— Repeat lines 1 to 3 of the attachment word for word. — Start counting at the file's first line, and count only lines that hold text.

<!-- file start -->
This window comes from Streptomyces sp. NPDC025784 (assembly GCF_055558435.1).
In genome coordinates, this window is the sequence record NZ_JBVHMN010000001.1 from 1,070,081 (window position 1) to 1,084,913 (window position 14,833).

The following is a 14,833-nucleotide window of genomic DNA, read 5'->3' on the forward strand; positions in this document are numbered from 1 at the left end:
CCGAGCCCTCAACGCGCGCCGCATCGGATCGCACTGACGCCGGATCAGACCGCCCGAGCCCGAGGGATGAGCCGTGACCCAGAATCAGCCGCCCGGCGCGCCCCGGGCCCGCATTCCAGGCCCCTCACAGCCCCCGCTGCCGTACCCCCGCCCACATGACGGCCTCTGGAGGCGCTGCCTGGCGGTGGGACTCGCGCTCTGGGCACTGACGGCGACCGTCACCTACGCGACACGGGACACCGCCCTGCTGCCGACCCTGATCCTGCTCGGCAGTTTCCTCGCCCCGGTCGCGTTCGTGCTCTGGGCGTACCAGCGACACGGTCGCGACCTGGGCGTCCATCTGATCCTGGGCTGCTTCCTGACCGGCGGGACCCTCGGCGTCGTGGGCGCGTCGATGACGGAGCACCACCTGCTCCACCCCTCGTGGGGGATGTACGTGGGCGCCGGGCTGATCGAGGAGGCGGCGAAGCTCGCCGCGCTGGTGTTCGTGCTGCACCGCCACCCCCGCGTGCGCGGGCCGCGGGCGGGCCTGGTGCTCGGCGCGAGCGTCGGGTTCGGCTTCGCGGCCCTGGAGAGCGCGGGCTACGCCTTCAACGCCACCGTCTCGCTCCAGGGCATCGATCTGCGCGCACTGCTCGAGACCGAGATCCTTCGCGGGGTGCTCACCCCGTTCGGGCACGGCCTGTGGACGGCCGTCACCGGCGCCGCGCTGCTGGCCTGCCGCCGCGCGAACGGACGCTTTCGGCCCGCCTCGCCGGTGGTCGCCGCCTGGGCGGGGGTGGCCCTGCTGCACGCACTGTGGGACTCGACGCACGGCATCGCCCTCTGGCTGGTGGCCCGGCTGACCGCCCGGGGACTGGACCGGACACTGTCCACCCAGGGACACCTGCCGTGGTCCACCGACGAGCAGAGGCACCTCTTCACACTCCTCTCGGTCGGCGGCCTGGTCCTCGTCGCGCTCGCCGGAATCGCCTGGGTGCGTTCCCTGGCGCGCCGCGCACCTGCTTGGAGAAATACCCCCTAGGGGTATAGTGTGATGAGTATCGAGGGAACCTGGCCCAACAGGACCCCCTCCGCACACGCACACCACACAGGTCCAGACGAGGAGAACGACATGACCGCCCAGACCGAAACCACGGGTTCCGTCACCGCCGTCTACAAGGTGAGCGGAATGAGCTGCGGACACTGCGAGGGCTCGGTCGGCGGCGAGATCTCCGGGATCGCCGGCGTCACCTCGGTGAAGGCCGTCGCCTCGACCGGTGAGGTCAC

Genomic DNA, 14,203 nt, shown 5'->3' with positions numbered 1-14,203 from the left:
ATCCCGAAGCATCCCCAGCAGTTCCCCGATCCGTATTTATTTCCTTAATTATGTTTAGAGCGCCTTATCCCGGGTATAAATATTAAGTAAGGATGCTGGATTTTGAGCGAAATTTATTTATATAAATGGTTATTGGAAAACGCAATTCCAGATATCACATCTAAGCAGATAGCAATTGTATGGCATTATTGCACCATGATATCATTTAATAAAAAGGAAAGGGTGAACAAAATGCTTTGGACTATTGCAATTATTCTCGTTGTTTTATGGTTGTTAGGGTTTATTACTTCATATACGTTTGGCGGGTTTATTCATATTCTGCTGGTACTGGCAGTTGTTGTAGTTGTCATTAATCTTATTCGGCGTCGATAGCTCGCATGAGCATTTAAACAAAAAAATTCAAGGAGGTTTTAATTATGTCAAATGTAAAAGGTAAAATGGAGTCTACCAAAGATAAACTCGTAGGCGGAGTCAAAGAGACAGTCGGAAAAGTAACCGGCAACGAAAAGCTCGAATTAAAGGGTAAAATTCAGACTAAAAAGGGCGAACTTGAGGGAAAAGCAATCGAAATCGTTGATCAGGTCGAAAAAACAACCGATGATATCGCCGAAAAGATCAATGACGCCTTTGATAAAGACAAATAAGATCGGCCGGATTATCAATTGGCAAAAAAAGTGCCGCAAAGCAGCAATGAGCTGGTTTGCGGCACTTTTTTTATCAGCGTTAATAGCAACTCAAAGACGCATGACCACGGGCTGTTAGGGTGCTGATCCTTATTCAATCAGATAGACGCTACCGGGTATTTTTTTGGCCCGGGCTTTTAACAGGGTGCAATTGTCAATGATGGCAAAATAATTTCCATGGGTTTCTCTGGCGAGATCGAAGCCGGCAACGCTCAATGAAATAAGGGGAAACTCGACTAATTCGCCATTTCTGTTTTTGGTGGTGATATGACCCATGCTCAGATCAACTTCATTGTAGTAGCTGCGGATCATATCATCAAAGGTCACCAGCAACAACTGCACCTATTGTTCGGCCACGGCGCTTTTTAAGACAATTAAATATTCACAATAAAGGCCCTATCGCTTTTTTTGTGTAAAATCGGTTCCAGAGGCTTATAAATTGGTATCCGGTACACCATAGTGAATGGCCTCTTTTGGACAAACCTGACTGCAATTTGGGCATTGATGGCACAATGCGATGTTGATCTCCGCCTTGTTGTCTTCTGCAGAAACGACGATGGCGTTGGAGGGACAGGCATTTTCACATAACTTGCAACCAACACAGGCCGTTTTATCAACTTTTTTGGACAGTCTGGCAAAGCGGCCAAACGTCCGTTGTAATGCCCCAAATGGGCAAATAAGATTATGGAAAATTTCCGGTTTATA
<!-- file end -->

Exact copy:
This window comes from Streptomyces sp. NPDC025784 (assembly GCF_055558435.1).
In genome coordinates, this window is the sequence record NZ_JBVHMN010000001.1 from 1,070,081 (window position 1) to 1,084,913 (window position 14,833).

The following is a 14,833-nucleotide window of genomic DNA, read 5'->3' on the forward strand; positions in this document are numbered from 1 at the left end: